Prosecutors seek 3-year sentence for former Baltimore delegate Cheryl Glenn; she asks for home detention

Federal prosecutors used Cheryl Glenn’s words against her as they outlined why they believe the former Baltimore legislator deserves a three-year prison sentence.

In 2017, Glenn said it was “incredulous” that one of her Maryland House of Delegates colleagues got a “slap on the wrist” in the form of an ethics committee’s recommendation of a reprimand for not fully disclosing his ties to a medical marijuana company as he crafted legislation to build the industry.


“And now Delegate Glenn is asking for a slap on the wrist for conduct that is far worse than failing to adequately disclose a business relationship,” according to a Wednesday sentencing memo filed by prosecutors in U.S. District Court in Baltimore.

The Democrat admitted in a January plea agreement that she solicited and accepted $33,750 in bribes to carry out political favors.


She is asking to be sentenced to home detention, with her attorney arguing that she has no prior criminal convictions and that prison time could be particularly detrimental to 69-year-old Glenn, who, given her age and medical history, is particularly susceptible to complications from the coronavirus.

“The court will sentence Ms. Glenn at a time of global anxiety and uncertainty,” attorney William C. Brennan Jr. wrote in a partially redacted memo that was unsealed Thursday. “The COVID-19 pandemic has touched every person on the planet and its toll will be felt long after a vaccine is discovered. Nowhere is the anxiety and risk as great as it is for incarcerated persons.”

Her sentencing is scheduled for July 29.

“More than home confinement is required to reflect the seriousness of the offense and to promote respect for the law,” prosecutors argued. “More than home confinement is required to deter Maryland politicians from taking bribes.”

The prosecutors’ memo describes how Glenn accepted five bribes during an 11-month period in 2018 and 2019 to introduce favorable legislation.

She took $3,000 in exchange for votes that would benefit an out-of-state medical marijuana company, it states, and $5,000 to commit to legislation that would help a business seeking a medical marijuana license.

She accepted another $5,000 to pre-file a bill to lower the number of years of experience required for a medical director of an opioid clinic.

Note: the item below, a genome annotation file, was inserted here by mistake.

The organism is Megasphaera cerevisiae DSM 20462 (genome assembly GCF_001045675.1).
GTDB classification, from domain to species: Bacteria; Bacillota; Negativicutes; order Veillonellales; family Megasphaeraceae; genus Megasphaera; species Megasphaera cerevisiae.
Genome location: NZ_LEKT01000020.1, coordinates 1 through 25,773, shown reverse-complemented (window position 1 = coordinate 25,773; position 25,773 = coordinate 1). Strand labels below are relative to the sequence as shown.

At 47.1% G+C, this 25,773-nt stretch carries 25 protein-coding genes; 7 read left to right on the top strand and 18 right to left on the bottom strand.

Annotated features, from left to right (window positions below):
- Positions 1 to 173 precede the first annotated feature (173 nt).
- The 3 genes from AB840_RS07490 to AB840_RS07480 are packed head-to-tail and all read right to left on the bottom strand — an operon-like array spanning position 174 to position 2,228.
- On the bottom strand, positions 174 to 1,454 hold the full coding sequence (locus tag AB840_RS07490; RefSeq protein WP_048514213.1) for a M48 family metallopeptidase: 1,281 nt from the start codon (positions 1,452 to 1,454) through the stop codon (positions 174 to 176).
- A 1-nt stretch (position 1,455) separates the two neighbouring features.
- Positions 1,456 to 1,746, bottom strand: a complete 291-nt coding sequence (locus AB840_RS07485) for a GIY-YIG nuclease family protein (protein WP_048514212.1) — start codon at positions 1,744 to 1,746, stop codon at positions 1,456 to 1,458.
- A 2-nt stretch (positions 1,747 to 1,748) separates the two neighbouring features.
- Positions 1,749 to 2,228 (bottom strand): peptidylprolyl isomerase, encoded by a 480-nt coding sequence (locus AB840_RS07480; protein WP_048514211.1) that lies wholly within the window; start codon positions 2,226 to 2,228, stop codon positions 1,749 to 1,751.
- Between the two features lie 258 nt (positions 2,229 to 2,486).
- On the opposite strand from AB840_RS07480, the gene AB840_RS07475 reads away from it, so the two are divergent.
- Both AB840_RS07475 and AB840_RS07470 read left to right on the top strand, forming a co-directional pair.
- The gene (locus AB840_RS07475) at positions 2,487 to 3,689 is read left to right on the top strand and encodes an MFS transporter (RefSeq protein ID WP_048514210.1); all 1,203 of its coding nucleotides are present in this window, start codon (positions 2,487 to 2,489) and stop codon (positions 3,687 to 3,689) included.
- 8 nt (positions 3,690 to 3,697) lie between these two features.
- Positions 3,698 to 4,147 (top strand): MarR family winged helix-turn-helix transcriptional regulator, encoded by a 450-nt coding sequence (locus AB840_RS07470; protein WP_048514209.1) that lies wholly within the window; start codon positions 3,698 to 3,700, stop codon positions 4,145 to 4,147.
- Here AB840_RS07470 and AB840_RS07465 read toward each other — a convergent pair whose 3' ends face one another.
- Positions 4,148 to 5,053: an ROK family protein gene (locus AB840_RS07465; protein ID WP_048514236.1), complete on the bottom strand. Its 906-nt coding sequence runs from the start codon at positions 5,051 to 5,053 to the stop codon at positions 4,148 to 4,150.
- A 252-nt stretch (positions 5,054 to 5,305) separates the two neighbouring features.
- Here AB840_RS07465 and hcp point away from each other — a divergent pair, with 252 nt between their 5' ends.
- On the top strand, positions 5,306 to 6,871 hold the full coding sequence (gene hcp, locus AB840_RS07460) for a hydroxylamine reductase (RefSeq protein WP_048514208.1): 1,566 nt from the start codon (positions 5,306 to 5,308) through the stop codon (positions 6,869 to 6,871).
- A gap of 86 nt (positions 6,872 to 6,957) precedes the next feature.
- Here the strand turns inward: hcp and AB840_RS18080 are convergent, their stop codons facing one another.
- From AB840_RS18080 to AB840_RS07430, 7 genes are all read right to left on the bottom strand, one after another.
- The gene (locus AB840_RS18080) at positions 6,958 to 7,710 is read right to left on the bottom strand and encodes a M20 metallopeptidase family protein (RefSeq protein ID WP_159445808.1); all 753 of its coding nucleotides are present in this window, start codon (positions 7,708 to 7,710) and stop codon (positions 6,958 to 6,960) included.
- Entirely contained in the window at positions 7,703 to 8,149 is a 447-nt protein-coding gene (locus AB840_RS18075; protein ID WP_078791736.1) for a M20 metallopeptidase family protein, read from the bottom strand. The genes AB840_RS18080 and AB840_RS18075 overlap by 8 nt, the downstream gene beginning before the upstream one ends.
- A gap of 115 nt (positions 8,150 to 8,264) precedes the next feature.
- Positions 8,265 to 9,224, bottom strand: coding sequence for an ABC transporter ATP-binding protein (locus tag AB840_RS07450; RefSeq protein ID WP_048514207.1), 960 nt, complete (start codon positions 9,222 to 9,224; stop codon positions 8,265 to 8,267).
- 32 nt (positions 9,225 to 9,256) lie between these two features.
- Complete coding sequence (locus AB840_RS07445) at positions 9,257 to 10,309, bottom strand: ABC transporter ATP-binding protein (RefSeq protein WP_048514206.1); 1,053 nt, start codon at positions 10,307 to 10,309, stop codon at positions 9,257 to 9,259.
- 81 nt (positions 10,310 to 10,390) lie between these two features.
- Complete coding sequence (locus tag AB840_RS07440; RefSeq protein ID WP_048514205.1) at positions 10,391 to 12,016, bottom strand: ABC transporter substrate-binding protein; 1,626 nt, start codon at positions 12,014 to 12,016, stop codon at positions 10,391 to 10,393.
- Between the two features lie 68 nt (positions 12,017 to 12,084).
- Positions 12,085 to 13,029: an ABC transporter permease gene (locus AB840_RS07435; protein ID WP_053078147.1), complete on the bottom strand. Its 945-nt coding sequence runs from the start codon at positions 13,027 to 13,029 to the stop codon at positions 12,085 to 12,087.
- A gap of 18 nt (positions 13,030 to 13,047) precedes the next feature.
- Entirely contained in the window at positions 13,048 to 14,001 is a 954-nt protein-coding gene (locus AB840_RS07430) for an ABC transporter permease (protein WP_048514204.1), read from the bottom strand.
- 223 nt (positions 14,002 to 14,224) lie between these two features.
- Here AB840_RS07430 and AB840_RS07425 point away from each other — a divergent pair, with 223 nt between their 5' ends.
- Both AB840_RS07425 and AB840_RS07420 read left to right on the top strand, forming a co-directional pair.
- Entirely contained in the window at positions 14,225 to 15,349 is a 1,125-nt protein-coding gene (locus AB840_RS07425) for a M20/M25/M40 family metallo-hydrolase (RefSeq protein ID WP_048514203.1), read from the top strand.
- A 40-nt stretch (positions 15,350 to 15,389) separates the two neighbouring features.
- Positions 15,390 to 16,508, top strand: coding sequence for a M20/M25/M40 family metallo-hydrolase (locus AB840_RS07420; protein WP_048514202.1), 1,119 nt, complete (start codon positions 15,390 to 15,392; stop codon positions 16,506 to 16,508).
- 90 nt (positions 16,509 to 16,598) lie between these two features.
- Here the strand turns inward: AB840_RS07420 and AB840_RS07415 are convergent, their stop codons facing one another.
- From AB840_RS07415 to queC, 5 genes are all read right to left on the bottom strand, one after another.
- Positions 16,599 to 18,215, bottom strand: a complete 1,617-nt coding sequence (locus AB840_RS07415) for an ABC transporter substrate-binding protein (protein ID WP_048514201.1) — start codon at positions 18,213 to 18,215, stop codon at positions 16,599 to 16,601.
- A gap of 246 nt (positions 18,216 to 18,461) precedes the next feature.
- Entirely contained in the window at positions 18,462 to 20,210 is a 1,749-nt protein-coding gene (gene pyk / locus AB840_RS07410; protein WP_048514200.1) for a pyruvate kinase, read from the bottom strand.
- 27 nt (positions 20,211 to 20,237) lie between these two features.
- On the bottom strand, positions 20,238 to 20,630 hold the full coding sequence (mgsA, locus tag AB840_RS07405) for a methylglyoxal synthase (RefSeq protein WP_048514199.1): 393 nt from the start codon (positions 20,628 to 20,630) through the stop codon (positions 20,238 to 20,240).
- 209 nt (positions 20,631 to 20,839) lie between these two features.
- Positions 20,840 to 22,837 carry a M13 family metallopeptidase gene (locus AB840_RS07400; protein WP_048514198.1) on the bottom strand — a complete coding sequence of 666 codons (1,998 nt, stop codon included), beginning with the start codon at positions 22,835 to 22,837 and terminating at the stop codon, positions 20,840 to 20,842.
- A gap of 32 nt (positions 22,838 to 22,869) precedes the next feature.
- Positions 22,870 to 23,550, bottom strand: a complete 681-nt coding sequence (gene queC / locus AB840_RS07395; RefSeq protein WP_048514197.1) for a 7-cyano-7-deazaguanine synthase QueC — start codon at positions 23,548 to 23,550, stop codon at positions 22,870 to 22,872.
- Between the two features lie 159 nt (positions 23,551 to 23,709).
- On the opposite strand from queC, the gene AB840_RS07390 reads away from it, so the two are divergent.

“The defendant did this without any concern that those who treat patients with addiction issues should have more experience, not less,” the memo states.


The prosecutors rejected Glenn’s argument that “she succumbed to temptation” in accepting bribes. They said she actively sought these payments, including by telling an associate about her outstanding tax debt.

“She did it for the obvious reason that she hoped he would offer her money to pay it or, as they ultimately agreed, to help her solicit a bribe,” the memo stated.

Glenn’s attorney wrote that the former lawmaker overcame a difficult childhood to pursue a lifetime of public service. She faced “significant and substantial financial challenges” after her husband died in 2015 of a stroke and heart attack.

“Was her descent into criminality motivated by a desire to acquire or possess more than what she needed or deserved?” he writes. “Or was her conduct the result of a widow’s reckless attempt to survive the death of her husband when faced with serious financial difficulties?”

Letters of support from prominent Maryland lawmakers, family members and community leaders are included in Brennan’s memo to the court. Democratic Del. Darryl Barnes of Prince George’s County, chair of the Legislative Black Caucus, wrote to attest to her “honesty and moral character.”

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Brennan questioned why the courts often turn to prison time, rather than to options like his proposal of home detention, community service and restitution.


Recent corruption cases against Baltimore public officials have ended in imprisonment. Democratic Sen. Nathaniel Oaks was sentenced to 3½ years after admitting to taking $15,300 from an FBI informant, who posed as an out-of-town developer and enlisted Oaks in a scheme to defraud the federal government. And former Democratic Mayor Catherine Pugh was sentenced to three years in prison after pleading guilty to federal fraud charges related to the “Healthy Holly” children’s book scandal.

Glenn was at the height of her political powers when she took the bribes, prosecutors wrote.

She was elected to the House in 2006 and was a leading proponent of the use of marijuana for medical purposes. She served as a legislator and chair of the city delegation until December, when she abruptly resigned. The state’s medical cannabis commission is named in honor of her late mother.

Prosecutors said Glenn “evidently believed she was entitled to more than her legislator’s salary for her role in the genesis of this new sector of Maryland’s economy.”

Her arrogance, they argued, is once again best exemplified by her own words.

During a 2018 meeting to discuss cannabis licenses, the memo states, Glenn answered a question about how companies secured licenses without the help of expensive lobbyists by saying: “They know God and Cheryl Glenn.”